J. Yang, Y. Yamaguchi, W.-M. Boerner, and S. Lin, “Numerical methods for solving the optimal problem of contrast enhancement,” IEEE Trans. Geosci. Remote Sens. 38, 965–971 (2000).
[CrossRef]

Breugnot, S.

S. Breugnot and P. Clémenceau, “Modeling and performances of a polarization active imager at λ=806  nm,” Proc. SPIE 3707, 449–460 (1999).
[CrossRef]

Cariou, J.

M. Floc’h, G. Le Brun, C. Kieleck, J. Cariou, and J. Lotrian, “Polarimetric considerations to optimize lidar detection of immersed targets,” Pure Appl. Opt. 7, 1327–1340 (1998).
[CrossRef]

Chipman, R. A.

Clémenceau, P.

S. Breugnot and P. Clémenceau, “Modeling and performances of a polarization active imager at λ=806  nm,” Proc. SPIE 3707, 449–460 (1999).
[CrossRef]

Cover, T. M.

T. M. Cover and A. Thomas, Elements of Information Theory (Wiley, 1991).

De Martino, A.

Delyon, G.

DeMartino, A.

Dolfi, D.

Engheta, N.

Floc’h, M.

M. Floc’h, G. Le Brun, C. Kieleck, J. Cariou, and J. Lotrian, “Polarimetric considerations to optimize lidar detection of immersed targets,” Pure Appl. Opt. 7, 1327–1340 (1998).
[CrossRef]

Gayet, B.

Goodman, J. W.

J. W. Goodman, Statistical Optics (Wiley, 1985).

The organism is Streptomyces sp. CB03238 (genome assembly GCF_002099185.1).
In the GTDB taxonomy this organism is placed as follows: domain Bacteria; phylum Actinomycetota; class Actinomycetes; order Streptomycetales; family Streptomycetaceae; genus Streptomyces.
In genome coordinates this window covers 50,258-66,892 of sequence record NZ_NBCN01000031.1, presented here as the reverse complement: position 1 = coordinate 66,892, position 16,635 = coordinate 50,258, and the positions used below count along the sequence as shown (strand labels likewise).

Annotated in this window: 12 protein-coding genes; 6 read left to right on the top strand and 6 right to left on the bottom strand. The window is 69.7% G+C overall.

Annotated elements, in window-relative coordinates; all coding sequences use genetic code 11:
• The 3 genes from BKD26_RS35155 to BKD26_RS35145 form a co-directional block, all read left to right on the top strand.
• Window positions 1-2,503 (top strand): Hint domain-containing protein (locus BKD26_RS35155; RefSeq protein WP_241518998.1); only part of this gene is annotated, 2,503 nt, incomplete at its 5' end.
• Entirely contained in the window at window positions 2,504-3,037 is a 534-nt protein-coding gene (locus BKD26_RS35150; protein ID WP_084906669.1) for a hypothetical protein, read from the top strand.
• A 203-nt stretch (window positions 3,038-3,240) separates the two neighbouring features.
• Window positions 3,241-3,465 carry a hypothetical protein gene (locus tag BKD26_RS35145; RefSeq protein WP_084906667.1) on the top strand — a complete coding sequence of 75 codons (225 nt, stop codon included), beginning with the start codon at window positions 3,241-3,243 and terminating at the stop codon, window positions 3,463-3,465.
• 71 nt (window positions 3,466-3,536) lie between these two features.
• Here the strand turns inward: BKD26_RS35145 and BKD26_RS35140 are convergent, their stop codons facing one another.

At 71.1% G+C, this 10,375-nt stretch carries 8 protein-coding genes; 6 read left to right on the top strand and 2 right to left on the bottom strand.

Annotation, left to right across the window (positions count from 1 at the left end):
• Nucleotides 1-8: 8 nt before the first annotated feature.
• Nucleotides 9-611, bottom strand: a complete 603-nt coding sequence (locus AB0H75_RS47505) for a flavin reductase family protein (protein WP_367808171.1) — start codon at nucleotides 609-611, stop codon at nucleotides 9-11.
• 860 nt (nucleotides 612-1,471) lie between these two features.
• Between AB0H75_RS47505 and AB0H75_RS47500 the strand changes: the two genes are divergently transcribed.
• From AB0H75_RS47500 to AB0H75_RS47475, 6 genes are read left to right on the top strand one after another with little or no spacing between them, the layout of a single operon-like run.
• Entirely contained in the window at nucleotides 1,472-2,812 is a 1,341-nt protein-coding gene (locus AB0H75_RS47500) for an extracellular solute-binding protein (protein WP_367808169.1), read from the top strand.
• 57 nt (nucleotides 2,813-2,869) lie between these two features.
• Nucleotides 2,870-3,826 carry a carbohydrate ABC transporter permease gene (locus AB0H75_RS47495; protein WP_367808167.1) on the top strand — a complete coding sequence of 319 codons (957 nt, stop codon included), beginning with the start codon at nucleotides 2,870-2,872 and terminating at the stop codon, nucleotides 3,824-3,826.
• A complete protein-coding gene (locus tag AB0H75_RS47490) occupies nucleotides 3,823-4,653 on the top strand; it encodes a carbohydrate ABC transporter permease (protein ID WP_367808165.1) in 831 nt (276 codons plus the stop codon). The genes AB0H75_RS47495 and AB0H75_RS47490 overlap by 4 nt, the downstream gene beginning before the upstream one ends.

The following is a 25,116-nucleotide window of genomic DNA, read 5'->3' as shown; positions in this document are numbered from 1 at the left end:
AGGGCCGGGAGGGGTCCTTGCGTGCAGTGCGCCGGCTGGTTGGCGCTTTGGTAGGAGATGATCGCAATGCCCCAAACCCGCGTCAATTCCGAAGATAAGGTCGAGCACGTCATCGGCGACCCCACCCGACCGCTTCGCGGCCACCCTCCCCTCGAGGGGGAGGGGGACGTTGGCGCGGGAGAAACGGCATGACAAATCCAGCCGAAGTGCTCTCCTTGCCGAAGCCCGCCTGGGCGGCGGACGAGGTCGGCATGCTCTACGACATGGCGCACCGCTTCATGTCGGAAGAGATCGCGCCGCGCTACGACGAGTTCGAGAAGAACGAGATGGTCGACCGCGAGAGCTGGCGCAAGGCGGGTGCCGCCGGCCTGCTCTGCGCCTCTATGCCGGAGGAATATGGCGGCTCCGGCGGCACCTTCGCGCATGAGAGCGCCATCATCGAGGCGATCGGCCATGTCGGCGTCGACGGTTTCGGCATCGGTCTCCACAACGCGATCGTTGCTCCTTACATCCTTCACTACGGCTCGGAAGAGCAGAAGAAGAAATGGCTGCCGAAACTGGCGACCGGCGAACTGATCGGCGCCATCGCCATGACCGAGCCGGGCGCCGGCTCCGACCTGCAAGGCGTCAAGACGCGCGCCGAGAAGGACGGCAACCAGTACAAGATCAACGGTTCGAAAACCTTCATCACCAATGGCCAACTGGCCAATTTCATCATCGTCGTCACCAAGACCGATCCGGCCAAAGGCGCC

Goudail, F.

Jain, A.

A. Jain, P. Moulin, M. I. Miller, and K. Ramchandran, “Information-theoretic bounds on target recognition performance based on degraded image data,” IEEE Trans. Pattern Anal. Machine Intell. 24, 1153–1166 (2002).
[CrossRef]

Kieleck, C.

M. Floc’h, G. Le Brun, C. Kieleck, J. Cariou, and J. Lotrian, “Polarimetric considerations to optimize lidar detection of immersed targets,” Pure Appl. Opt. 7, 1327–1340 (1998).
[CrossRef]

Kim, K.

Kong, J. A.

A. A. Swartz, H. A. Yueh, J. A. Kong, L. M. Novak, and R. T. Shin, “Optimal polarizations for achieving maximal contrast in radar images,” J. Geophys. Res. 93, 15252–15260 (1988).
[CrossRef]

Kostinski, A. B.

A. B. Kostinski and W. M. Boerner, “On the polarimetric contrast optimization,” IEEE Trans. Antennas Propag. 35, 988–991 (1987).
[CrossRef]

Le Brun, G.

M. Floc’h, G. Le Brun, C. Kieleck, J. Cariou, and J. Lotrian, “Polarimetric considerations to optimize lidar detection of immersed targets,” Pure Appl. Opt. 7, 1327–1340 (1998).
[CrossRef]

Lin, S.

J. Yang, Y. Yamaguchi, W.-M. Boerner, and S. Lin, “Numerical methods for solving the optimal problem of contrast enhancement,” IEEE Trans. Geosci. Remote Sens. 38, 965–971 (2000).
[CrossRef]

Lotrian, J.

M. Floc’h, G. Le Brun, C. Kieleck, J. Cariou, and J. Lotrian, “Polarimetric considerations to optimize lidar detection of immersed targets,” Pure Appl. Opt. 7, 1327–1340 (1998).
[CrossRef]

Lu, S. Y.

Mandel, L.

Miller, M. I.

A. Jain, P. Moulin, M. I. Miller, and K. Ramchandran, “Information-theoretic bounds on target recognition performance based on degraded image data,” IEEE Trans. Pattern Anal. Machine Intell. 24, 1153–1166 (2002).
[CrossRef]

Moulin, P.

A. Jain, P. Moulin, M. I. Miller, and K. Ramchandran, “Information-theoretic bounds on target recognition performance based on degraded image data,” IEEE Trans. Pattern Anal. Machine Intell. 24, 1153–1166 (2002).
[CrossRef]

Novak, L. M.